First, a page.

Beer merger a threat to nationalism

If Molson and Coors combine, a Canadian identity could be lost

Enjoying Canada’s favourite beer with a side of national pride may become a thing of the past.
Enjoying Canada’s favourite beer with a side of national pride may become a thing of the past.
Credit: 
Photo courtesy of molson.com
Kimberley Leppik, ArtSci '05
Kimberley Leppik, ArtSci '05

Founded in 1786, Molson Inc. is North America’s oldest brewery. The company has become a Canadian national icon.

The creators of the “I Am Canadian” ad campaign announced last summer they had plans to join forces with the American company Coors Inc. in a “merger of equals.” The proposed deal would create “Molson-Coors Inc.,” and would become the fifth largest brewery by capacity in the world.

Molson and Coors respectively cite desires to compete in the world market and the cutting of costs, as reasons for the merger. The two companies already have an agreement to sell each other’s products in their respective countries, causing many financial analysts to question the real benefits of the merger.

Even after having combined forces, Molson-Coors is not likely to be powerful enough to compete with industry giants such as Interbrew SA—the Belgian titan which has controlled Canada’s number two brand, Labatt, since 1995.

We, as Canadians, are incredibly patriotic when it comes to our beer. Brands produced and licensed by Labatt and Molson like Blue, Canadian and Rickard’s account for almost nine out of every 10 bottles of beer sold in Canada. We drink 90 per cent Canadian brew—and why not—considering every self-respecting Canadian knows that drinking a bottle of American beer is akin to consuming a similar amount of rust-flavoured tap water.

Or should it now be, we drank 90 per cent Canadian brew? Once the merger goes through, Canada’s two biggest breweries will essentially be foreign-owned, much like Canada’s other national symbol, Tim Horton’s. Timmy’s was bought by the American fast-food chain Wendy’s in the late 1990s, and we all watched in mourning as the once colossal apple fritter shrunk to a quarter of its original size.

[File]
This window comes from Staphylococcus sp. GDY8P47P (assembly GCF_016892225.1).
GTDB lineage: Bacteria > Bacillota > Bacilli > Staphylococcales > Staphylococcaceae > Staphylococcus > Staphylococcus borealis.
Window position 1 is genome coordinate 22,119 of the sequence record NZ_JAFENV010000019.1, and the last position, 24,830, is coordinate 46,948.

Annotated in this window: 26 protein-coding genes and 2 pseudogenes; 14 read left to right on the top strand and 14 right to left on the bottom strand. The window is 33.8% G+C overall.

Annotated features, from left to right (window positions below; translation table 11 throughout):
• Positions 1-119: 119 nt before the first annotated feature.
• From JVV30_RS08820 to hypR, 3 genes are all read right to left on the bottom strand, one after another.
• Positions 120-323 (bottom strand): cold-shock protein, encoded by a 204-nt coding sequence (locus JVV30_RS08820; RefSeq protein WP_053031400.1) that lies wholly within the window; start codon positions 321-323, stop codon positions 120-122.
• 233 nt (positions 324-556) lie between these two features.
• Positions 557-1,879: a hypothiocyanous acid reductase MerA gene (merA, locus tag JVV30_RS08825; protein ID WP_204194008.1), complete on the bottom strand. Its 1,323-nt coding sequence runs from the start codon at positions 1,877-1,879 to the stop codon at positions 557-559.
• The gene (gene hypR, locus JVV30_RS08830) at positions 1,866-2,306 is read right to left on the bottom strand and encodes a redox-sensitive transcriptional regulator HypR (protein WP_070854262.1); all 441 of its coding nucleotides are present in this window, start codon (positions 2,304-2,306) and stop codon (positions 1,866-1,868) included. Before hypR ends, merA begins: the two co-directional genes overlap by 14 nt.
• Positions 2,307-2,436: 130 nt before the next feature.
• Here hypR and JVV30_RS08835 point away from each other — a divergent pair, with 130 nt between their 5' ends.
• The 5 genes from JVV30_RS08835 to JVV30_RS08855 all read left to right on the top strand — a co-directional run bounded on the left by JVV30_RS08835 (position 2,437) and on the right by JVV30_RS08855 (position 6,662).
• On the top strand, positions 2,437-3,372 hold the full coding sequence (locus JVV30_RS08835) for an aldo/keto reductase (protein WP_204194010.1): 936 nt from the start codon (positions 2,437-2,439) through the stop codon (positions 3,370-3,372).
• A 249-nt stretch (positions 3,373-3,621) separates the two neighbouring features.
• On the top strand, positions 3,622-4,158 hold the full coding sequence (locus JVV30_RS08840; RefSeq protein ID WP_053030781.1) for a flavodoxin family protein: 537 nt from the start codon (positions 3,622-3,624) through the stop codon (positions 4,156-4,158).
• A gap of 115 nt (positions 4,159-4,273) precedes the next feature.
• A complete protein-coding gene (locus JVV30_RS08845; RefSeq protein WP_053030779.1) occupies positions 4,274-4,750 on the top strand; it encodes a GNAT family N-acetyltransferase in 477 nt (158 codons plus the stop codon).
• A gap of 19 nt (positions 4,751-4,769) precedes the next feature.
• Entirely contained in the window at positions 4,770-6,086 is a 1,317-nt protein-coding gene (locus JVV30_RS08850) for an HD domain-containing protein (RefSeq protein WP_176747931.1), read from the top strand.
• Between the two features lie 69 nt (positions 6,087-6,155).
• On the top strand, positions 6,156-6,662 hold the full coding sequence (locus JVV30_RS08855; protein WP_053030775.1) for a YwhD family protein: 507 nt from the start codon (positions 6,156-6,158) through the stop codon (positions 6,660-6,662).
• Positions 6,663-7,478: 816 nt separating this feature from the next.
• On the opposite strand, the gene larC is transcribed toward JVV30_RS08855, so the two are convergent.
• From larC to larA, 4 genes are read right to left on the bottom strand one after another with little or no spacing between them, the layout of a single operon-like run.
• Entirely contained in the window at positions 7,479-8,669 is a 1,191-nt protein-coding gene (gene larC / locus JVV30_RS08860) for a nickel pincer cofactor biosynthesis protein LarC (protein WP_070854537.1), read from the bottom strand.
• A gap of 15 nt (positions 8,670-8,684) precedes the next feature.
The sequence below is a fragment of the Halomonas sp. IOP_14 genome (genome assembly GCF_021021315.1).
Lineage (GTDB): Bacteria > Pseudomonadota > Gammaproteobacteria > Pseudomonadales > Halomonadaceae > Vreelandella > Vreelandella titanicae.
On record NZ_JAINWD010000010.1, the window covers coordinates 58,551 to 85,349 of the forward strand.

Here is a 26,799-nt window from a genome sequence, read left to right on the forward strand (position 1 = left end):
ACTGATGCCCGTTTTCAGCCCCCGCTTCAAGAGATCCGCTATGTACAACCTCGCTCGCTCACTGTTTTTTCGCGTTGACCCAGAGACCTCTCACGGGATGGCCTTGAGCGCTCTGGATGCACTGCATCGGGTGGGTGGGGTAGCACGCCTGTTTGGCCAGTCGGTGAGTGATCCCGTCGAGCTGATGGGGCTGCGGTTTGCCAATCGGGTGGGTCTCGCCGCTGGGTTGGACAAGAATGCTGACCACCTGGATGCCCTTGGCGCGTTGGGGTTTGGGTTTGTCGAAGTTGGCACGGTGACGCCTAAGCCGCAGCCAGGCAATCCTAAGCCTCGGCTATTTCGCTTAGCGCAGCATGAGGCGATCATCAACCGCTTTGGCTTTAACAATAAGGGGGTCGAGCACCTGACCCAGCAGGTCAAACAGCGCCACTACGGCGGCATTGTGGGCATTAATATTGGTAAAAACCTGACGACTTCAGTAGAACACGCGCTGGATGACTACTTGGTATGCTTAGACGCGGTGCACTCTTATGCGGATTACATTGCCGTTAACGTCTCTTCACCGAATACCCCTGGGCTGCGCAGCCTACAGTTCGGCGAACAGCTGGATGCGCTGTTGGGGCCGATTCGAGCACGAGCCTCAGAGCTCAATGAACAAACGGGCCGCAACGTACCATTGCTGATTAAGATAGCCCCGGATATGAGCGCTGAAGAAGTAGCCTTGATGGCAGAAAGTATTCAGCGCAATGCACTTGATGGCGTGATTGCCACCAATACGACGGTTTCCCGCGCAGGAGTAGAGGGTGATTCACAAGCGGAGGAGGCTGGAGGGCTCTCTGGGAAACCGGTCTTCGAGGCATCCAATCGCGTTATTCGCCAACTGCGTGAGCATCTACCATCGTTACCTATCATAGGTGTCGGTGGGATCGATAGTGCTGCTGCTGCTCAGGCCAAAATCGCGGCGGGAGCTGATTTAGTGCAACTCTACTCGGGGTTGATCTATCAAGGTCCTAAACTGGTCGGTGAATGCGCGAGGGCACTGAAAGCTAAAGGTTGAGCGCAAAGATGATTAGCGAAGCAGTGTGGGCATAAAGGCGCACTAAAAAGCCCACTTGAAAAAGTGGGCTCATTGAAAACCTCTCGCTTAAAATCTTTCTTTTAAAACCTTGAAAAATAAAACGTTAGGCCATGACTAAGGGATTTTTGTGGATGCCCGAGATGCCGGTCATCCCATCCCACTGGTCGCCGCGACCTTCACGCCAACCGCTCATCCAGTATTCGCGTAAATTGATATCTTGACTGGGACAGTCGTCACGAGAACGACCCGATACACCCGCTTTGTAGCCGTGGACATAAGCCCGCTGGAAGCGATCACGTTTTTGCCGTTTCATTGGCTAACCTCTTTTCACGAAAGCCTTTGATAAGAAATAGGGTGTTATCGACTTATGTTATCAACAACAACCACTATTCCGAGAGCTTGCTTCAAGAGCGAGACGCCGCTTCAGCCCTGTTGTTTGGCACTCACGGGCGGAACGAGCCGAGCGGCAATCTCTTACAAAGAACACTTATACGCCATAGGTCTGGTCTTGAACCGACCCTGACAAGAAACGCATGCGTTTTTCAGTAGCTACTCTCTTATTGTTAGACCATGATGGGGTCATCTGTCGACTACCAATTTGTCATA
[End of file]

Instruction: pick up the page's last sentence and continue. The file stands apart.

While Canada certainly does need more competitive companies in the foreign market, is it worth losing Canadian identity in order to propel a watered-down product onto the world stage? Much more is at stake in this deal than simply product quality. The “I Am Canadian” ads were brilliant—they consolidated many of what we Canadians consider to be the defining characteristics of our nation. The ads invoked a mild patriotism in our otherwise somewhat apathetic generation. I laughed until I cried every time I saw the one in which an American, after having mockingly asked a Canadian where his pet beaver is, is mauled by the animal. I cheered as another Canadian “jerseyed” an American for making fun of his toques and accents. My skin tingled with pride as Joe walked onstage and echoed the words “I can proudly sew my country’s flag on my backpack. I believe in peacekeeping, not policing. I believe in diversity, and not assimilation ... Canada is the second largest land mass, the first nation of hockey, and the best part of North America. My name is Joe, and I Am Canadian.”

As the impending merger draws near, the chairmen of both companies have already expressed a desire to change up the advertising. They want to pool their advertising budgets and alter marketing strategies. Having merged with an American company, Molson is not likely to continue on the same Canada-positive America-negative theme as before. Not that I have anything against the average American, but is it not part of Canadian culture to poke fun at our Southern neighbours every now and then, in an attempt to culturally distance ourselves?

The next time you sit down in your watering-hole of choice to watch the game—which, devastatingly, will most likely not be the preferred game of Canadians this year—order a bottle of the number one beer in Canada. As you drink down your “Molson-Coors Canadian”, you can proudly search the label for the new slogan: something like “I was Canadian, I am now (North) American.”

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